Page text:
One Heart, One Soul, One Mind, One Goal: A Republic of China HPP AAR

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    Real Strategy Requires Cunning
Part 11: Feb. 1938 and Planning an Offensive New

RustyHunter

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Part 11: Feb. 1938 and Planning an Offensive

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February of 1938 opened with the battle for Lingbao still raging on. As of Feb. 4, most of the KMT militias had been forced from the province, but the two reserve infantry divisions had joined the battle, preventing a total collapse.

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The battle raged on until Feb. 9 when Japanese forces called off the attack. KMT forces had lost 1200 men while the Japanese lost about 1100. Later that same day, the Japanese began what appeared to be a major offensive across the whole line. In the east, they attempted to take both Kenli and Pingyin once more. KMT forces were well dug-in in both provinces, but the Japanese had gathered a large number of divisions for both of the attacks.

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On the western front, Japan launched an attack on Weinan, just west of Lingbao. KMT forces had been caught redeploying, causing some disorganization among the defenders.

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One day later, an attack was launched on Kaifeng, just east of Zhengzhou. This appeared to be the most promising for the Japanese because one division had already gained a bridgehead, and the skillful Komatsubara was leading the assault.

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Also on Feb. 10, KMT forces won the battle of Pingyin. They had lost only 70 men while inflicting over 500 casualties. This battle clearly demonstrated that China's investment into infantry equipment was beginning to pay off.

The battles continued to rage along the front until Feb. 13. Japanese forces had been kept out of Kenli, securing the eastern Huang He Line. Almost 2000 Japanese had fallen while the Chinese lost only 300. The casualty ratio was very surprising because Chinese militias had suffered horribly against Japan in the previous months. However, it was possible that the KMT infantry in the province had borne the brunt of the assault. Further, Japan had included cavalry in the attack, and they struggled to cross the river.

By Feb. 16, it appeared the Japanese might make progress on the western front but not in the center. At Kaifeng, both sides were looking worn, but the Chinese had sufficient reserves to keep wearing the Japanese down. However, Japanese forces had made substantial progress in Weinan, likely gaining a bridgehead over the Huang He in the west.

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On Feb. 18, the Japanese ended their attack on Kaifeng after losing over 2000 men. The KMT defenders had lost almost 2400 but successfully held the province. At Weinan, the KMT's reserve infantry had arrived in the battle just in time to relieve the battered militias. Some of the militias withdrew to Xi'an while the rest withdrew south. There were not enough KMT divisions in the region to entirely man the line, but the poor terrain and limited supply lines would hopefully limit the Japanese threat.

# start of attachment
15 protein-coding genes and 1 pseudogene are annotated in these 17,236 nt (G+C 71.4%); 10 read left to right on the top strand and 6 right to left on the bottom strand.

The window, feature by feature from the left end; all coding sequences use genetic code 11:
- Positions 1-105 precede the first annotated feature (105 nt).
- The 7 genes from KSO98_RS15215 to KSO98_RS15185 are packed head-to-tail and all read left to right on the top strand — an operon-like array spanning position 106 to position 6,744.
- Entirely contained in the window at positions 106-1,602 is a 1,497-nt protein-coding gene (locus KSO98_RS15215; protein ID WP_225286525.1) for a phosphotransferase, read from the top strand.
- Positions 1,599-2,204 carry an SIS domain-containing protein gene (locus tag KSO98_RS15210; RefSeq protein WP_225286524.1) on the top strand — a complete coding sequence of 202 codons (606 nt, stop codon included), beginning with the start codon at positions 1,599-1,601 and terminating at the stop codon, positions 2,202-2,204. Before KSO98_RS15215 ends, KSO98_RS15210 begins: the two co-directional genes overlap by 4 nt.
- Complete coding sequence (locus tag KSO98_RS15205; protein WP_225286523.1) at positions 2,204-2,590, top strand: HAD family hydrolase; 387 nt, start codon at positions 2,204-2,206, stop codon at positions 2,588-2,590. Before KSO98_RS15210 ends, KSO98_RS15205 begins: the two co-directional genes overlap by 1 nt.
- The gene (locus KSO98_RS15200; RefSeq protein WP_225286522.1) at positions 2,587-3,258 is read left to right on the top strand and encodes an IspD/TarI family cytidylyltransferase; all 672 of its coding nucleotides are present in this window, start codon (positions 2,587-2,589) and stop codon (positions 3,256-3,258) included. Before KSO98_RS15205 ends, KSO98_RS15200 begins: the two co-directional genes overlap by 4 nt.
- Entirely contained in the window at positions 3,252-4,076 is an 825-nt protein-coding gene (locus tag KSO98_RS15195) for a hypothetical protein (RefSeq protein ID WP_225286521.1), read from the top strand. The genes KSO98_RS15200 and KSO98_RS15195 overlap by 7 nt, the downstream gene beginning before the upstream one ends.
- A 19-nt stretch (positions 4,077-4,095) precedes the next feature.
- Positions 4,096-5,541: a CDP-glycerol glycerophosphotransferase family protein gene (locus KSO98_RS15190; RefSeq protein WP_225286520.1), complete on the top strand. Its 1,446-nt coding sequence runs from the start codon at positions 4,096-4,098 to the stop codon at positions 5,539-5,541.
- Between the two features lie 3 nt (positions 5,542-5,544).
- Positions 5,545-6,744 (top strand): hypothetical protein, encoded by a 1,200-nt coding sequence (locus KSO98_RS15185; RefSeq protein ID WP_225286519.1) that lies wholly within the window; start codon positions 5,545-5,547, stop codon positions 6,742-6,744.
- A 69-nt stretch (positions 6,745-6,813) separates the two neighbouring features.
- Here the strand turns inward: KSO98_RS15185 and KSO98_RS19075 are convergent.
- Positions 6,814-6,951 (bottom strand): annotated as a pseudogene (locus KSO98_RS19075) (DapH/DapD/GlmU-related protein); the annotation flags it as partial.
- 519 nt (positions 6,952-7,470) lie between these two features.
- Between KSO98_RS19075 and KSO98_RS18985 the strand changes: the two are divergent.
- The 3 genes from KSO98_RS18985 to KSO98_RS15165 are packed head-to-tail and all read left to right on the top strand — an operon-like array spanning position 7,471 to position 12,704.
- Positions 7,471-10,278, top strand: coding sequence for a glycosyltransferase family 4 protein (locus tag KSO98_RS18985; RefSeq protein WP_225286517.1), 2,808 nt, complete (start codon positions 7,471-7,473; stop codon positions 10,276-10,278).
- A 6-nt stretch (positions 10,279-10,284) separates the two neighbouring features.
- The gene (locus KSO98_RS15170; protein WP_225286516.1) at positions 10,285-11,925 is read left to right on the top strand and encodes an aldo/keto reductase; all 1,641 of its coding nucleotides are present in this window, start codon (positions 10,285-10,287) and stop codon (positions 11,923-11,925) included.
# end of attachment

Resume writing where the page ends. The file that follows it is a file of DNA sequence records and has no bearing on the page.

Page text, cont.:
On Feb. 22, the KMT infantry could no longer hold and withdrew to the east. KMT forces had lost over 2600 men while the Japanese only lost 1800. Japanese tanks had once again proven decisive when faced against poorly armed Chinese militia.

Also on Feb. 22, Chiang had decided it was time to push the Japanese out of Zhengzhou and reduce the chance they might concentrate enough forces to collapse the central Huang He Line. The attack was spearheaded by Bai Chongxi's oversized infantry divisions and heavily supported by both KMT militias and cavalry divisions.

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The Japanese commanders of a Manchukuoan miltia division launched a futile attack on Linru in an attempt to relieve pressure on Zhengzhou. By Feb. 24, the Manchukuoans had been beaten back, losing over 300 men while the Chinse lost less than 20. On Feb. 25, a Japanese infantry division restarted the attack on Linru but made very little progress.

On Feb. 26, the Japanese withdrew from Zhengzhou and called off the attack on Linru. Both sides had lost about 1200 men due to these battles, but Chiang was pleased that Chinese forces now controlled all of the Huang He Line.

With the security of the Huang He Line ensured (assuming no dramatic Japanese action), the last few weeks had been spent considering an offensive action. While China could likely hold the Huang He indefinitely, it was felt an offensive was necessary to destroy Japanese divisions and hopefully take the initiative. The Republic of China was only growing stronger over time, but no foreign country could be expected to intervene on China's behalf and end the war. The Soviet Union was clearly more interested in China and Japan bleeding each other dry while the United Kingdom was more concerned by German rearmament.

The United States had great sympathy for the Republic of China's ordeal, largely thanks to the advocacy of the 'China Lobby', but the populace was not willing to risk a war in Asia. However, the US government refused to provide any aid as there were too many profitable business ties to Japan.

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Time magazine was especially sympathetic to the Republic of China and Chiang Kai-shek